NASA to study plan to combine laser and particle beams for space travel

diagram of beamed-propulsion architecture for interstellar space travel

Image: College of Engineering

A new technology combining a laser beam and a particle beam for interstellar propulsion could pave the way for space exploration into the vast corners of our universe. This is the focus of PROCSIMA, a new research proposal by Chris Limbach and  Ken Hara, assistant professors in the Department of Aerospace Engineering.

NASA has chosen the proposal “PROCSIMA: Diffractionless Beam Propulsion for Breakthrough Interstellar Missions,” for the 2018 NASA Innovative Advanced Concepts (NIAC) phase 1 study. PROCSIMA stands for Photon-paRticle Optically Coupled Soliton Interstellar Mission Accelerator, and is meant to evoke the idea that interstellar travel is not so far away.

In this study, Limbach and Hara propose a new and innovative beamed-propulsion architecture that could enable an interstellar mission to Proxima Centauri with a 42-year cruise duration at 10 percent the speed of light.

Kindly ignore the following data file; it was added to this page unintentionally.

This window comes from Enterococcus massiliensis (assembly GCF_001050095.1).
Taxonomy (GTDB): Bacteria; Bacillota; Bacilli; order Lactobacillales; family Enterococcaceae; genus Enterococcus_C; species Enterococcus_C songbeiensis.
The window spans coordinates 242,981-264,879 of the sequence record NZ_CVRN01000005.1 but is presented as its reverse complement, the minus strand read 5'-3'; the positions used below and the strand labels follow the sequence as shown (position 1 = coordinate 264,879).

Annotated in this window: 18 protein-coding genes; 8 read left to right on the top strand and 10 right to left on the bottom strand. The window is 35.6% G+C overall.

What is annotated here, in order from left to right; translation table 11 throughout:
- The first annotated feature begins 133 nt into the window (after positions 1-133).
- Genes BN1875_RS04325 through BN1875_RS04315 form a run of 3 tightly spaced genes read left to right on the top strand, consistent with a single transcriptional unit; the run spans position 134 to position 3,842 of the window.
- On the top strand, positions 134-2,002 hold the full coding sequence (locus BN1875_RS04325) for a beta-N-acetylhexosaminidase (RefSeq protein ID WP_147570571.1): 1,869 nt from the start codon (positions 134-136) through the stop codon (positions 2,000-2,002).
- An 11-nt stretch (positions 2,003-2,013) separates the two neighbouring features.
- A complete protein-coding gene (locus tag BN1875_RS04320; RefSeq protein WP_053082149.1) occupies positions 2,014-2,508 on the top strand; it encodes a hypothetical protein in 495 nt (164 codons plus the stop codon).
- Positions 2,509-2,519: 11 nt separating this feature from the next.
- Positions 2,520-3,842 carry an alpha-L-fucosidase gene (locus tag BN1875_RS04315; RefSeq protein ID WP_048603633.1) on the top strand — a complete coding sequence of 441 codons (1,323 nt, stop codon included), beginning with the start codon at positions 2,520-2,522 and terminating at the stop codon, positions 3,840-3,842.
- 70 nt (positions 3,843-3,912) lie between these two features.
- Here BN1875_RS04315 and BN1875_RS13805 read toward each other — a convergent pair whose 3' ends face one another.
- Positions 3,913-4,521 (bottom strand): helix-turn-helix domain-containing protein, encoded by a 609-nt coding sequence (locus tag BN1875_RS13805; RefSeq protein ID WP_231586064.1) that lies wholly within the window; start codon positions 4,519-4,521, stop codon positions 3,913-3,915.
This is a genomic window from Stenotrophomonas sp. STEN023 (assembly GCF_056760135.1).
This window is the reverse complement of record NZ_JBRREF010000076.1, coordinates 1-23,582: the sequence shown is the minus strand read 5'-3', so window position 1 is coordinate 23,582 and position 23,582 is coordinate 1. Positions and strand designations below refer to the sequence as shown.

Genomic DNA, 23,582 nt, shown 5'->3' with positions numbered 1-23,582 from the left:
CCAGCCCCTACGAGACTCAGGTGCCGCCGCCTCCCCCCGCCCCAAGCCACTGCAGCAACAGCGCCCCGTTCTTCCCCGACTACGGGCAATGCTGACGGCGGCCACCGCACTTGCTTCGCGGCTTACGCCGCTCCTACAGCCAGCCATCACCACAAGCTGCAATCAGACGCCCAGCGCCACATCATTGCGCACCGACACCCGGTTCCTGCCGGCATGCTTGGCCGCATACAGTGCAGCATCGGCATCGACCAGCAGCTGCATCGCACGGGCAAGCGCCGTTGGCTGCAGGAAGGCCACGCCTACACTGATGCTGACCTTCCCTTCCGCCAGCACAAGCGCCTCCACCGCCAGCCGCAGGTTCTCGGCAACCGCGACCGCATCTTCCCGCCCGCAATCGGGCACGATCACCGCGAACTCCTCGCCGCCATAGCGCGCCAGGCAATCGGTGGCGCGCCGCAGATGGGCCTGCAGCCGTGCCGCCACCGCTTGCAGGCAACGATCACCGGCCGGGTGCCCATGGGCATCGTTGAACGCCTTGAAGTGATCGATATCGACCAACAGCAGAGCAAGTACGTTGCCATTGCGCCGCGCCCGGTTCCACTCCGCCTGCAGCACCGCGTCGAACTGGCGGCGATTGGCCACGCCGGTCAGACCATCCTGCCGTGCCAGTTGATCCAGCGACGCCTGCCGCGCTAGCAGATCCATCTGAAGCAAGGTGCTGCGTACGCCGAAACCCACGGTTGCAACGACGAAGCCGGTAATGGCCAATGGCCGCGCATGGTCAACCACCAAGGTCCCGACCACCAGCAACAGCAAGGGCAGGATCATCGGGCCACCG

Proxima Centauri is the nearest known star to the sun, with Proxima b, a planet orbiting the star at a distance of 7.5 million km. The mission of the research is to create an extraordinarily long-range beam of light and matter that can propel a one kilogram probe to complete a flyby around Proxima b. There is great interest in studying this planet, as it is a prime candidate for visual observation because of its proximity to Earth and because Proxima b orbits in the habitable zone where liquid water may exist.

For half a century, researchers around the globe have been studying laser-beamed propulsion technologies for interstellar travel. In this concept, thrust is generated by the reflection of light off the spacecraft. Unlike conventional rockets, spacecraft accelerated by beams of light or matter do not require their own propellant or propulsion energy source, enabling incredibly high final velocity. The disadvantage of such concepts is that as the spacecraft gets farther away, the beams spread out, or diffracts, into the vacuum of space. This results in less thrust over time as the beam pushes less and less effectively.

Limbach and Hara are looking at a revolutionary way to overcome this fundamental problem by combining the light beam with a particle beam that simultaneously reduces the spreading effects are simultaneously reduced for both beams.

More at the College of Engineering